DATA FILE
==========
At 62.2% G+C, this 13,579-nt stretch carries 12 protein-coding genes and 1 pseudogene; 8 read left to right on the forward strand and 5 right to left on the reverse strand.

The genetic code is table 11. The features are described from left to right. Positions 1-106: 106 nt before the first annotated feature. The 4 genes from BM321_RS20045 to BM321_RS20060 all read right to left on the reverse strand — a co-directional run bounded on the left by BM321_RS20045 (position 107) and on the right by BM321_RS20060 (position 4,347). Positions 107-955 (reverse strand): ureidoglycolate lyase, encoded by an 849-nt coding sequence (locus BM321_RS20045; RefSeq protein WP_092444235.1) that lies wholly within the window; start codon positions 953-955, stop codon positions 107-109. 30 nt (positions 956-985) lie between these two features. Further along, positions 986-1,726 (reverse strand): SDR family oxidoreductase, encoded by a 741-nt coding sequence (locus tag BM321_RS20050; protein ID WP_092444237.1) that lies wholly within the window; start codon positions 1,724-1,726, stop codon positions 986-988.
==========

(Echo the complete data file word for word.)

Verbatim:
At 62.2% G+C, this 13,579-nt stretch carries 12 protein-coding genes and 1 pseudogene; 8 read left to right on the forward strand and 5 right to left on the reverse strand.

The genetic code is table 11. The features are described from left to right. Positions 1-106: 106 nt before the first annotated feature. The 4 genes from BM321_RS20045 to BM321_RS20060 all read right to left on the reverse strand — a co-directional run bounded on the left by BM321_RS20045 (position 107) and on the right by BM321_RS20060 (position 4,347). Positions 107-955 (reverse strand): ureidoglycolate lyase, encoded by an 849-nt coding sequence (locus BM321_RS20045; RefSeq protein WP_092444235.1) that lies wholly within the window; start codon positions 953-955, stop codon positions 107-109. 30 nt (positions 956-985) lie between these two features. Further along, positions 986-1,726 (reverse strand): SDR family oxidoreductase, encoded by a 741-nt coding sequence (locus tag BM321_RS20050; protein ID WP_092444237.1) that lies wholly within the window; start codon positions 1,724-1,726, stop codon positions 986-988.